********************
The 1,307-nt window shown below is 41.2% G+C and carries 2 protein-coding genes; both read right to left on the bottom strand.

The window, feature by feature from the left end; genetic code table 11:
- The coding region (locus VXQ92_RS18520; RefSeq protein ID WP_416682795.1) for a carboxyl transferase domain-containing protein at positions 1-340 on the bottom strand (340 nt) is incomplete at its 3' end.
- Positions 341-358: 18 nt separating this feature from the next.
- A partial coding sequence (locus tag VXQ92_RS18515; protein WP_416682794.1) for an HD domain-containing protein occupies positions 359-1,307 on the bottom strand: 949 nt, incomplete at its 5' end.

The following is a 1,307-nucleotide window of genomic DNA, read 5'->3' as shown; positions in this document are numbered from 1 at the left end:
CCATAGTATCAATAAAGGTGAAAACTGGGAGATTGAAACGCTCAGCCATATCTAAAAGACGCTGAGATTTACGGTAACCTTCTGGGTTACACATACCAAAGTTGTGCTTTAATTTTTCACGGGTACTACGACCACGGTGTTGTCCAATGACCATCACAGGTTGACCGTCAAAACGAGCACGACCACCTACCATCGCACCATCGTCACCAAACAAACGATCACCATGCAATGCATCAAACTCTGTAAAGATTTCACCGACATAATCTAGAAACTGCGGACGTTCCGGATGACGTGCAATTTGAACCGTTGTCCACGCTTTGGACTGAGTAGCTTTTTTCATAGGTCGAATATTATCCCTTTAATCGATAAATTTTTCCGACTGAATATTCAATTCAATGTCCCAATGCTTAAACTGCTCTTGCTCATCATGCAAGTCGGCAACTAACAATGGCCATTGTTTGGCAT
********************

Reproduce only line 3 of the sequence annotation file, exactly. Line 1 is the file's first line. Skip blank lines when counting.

- The coding region (locus VXQ92_RS18520; RefSeq protein ID WP_416682795.1) for a carboxyl transferase domain-containing protein at positions 1-340 on the bottom strand (340 nt) is incomplete at its 3' end.